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In Event: 18.059 - MTCC Roundtable Session Three
In Roundtable Session: 18.059-5 - Beyond "Gap-Gazing": Research-Practice Partnerships for Racial Equity in Education
Instructional coaches are often employed as leaders in districts to support ongoing professional development and mentorship for teachers and/or principals, and curricular decisions (Domina, Lewis, Agarwal, & Hanselman, 2015). Based on literature on school leaders’ use of community-centered epistemologies (Author, 2016; McCray & Beacham, 2011), this work highlights how instructional coaches understand and enact culturally responsive school leadership in relation to curriculum and teaching. This study examines Culturally responsive school leadership (CRSL) at the intersection of school and district-level leadership.
Literature on culturally responsive instructional leaders has been minimal, and thus we approach this by synthesizing two distinct areas of prior research: culturally responsive school leadership (CRSL) and instructional leadership as it is related to equity. Earlier research highlights a need for school leaders to support teachers in cultural responsiveness (Author, 2016). Culturally responsive instruction involves drawing from the culture, ethnic diversity and experiences of students to better meet their instructional needs (Gay, 2002). However, there are often limited organizational structures to support the development of school leaders (Floden, Porter, Alford, Freeman, Irwin, Schmidt, Schwille, 1998).
The data draws from a 6-month long qualitative case study of a mid-sized, Midwestern school district that was attempting to implement culturally responsive leadership practices. After axial coding, findings emerged from interview data.
Interviews: This work is based on 90-minute interviews with five individuals in equity related leadership positions including four instructional coaches (i.e. Q-comp coaches), and the director of the Office of Educational Equity in Western School District.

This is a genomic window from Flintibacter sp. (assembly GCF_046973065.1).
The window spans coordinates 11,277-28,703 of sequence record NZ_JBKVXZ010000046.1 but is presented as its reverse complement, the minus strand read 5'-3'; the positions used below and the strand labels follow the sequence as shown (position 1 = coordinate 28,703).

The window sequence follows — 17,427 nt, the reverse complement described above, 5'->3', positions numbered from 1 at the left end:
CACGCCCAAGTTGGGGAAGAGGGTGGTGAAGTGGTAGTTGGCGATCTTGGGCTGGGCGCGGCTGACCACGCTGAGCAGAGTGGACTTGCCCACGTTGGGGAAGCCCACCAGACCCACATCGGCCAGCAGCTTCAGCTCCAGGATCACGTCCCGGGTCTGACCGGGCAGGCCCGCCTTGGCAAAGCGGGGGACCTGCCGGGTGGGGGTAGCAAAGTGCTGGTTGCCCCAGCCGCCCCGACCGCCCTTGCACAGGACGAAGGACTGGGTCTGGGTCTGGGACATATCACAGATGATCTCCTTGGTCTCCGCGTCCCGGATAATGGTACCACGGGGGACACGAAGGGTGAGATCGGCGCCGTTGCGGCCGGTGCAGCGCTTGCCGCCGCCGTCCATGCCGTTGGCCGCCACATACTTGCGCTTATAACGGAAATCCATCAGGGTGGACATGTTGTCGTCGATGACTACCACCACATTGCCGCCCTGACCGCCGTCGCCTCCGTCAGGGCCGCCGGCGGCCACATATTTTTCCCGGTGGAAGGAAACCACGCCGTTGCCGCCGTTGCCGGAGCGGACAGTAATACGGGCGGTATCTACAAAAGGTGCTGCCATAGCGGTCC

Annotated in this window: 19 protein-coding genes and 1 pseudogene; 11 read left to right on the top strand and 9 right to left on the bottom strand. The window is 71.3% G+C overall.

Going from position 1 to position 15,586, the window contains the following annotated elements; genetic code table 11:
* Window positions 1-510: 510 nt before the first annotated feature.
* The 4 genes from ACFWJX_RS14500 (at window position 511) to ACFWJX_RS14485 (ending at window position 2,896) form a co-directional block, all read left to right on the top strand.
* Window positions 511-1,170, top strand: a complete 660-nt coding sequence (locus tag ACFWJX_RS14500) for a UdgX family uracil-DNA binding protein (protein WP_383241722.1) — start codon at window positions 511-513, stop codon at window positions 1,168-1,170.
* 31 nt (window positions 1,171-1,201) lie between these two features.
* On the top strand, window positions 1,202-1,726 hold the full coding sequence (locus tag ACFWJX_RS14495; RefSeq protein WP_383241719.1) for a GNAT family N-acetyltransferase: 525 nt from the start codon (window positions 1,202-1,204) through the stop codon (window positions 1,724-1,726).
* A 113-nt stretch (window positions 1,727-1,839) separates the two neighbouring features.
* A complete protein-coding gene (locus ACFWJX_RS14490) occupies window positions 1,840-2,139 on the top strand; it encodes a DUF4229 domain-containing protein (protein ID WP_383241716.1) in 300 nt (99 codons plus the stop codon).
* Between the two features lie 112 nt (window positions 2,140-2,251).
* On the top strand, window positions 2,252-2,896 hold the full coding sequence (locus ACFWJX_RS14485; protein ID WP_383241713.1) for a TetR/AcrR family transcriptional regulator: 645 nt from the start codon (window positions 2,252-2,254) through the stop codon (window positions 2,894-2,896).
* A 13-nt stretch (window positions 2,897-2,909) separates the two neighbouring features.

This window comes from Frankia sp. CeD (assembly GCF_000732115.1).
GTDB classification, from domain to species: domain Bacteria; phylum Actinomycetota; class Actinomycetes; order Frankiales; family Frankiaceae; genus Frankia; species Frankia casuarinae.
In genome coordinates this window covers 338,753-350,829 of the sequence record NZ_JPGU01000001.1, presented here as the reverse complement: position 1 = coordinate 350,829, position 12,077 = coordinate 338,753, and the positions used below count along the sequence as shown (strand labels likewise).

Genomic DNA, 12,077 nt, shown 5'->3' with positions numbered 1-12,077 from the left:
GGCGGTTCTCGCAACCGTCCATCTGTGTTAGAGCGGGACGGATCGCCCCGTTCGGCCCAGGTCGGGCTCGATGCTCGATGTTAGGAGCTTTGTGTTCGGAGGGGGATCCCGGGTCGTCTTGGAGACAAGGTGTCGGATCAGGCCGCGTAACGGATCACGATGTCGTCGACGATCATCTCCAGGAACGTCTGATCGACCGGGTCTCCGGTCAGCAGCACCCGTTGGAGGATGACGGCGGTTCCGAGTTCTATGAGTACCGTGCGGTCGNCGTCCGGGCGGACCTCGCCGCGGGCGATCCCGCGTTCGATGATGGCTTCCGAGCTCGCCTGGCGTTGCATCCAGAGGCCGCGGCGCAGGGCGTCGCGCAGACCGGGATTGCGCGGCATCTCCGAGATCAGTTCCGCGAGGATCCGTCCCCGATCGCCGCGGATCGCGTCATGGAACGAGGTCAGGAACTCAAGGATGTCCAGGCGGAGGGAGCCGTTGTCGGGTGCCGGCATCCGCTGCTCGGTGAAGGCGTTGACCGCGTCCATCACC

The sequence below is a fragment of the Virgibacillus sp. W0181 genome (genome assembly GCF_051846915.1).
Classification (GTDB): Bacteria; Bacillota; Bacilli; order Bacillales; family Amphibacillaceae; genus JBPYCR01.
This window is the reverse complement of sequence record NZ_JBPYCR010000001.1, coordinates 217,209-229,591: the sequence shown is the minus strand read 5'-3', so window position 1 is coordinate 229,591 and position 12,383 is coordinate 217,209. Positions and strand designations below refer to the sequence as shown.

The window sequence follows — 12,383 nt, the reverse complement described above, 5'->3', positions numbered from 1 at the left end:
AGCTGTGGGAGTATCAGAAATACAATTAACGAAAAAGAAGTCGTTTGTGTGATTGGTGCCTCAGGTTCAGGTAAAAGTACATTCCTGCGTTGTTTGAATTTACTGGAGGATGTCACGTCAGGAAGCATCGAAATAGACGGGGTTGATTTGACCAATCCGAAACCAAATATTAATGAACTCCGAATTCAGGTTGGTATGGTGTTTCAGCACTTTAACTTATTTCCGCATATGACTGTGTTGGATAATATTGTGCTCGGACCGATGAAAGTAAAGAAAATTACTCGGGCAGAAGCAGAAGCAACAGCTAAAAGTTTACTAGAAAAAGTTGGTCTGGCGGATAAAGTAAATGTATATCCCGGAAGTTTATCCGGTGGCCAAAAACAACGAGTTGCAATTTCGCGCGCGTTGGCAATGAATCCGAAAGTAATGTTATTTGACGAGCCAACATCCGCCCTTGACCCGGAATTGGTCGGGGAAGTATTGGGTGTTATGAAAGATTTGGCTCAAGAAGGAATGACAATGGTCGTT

Field Notes: One of the authors of this paper provided professional development over a period of one and one-half years on CRSL to Western School District Q-Comp coaches. This provided an opportunity to serve as a participant observer within the study allowing for an insider view of events taking place (Yin, 2013). Field notes were developed based on these sessions.
There were several findings that illuminate the potential of supporting instructional coaches in culturally responsive work, we highlight three here. The most promising finding was that districts can utilize instructional coaches to strengthen the culturally responsive pedagogy of every teacher in a district. In fact, instructional coaches perceived their ability to be equitable and culturally responsive was easier (or even possible) when district policies and high-level administrators (e.g. superintendent, assistant superintendent, etc.) supported those behaviors. Next, trust from teachers was found to be strongly related with the coaches’ ability to promote cultural responsiveness. Third, the coaches believed their role was enhanced as culturally responsive leaders when they attended professional developments with community liaisons. CRSL is not only a school-level function, but should also be a district-level practice.
This contribution moves beyond school leadership and examines how district leadership practices and decisions foster and hinder culturally relevant practices and the challenges in employing this equity work.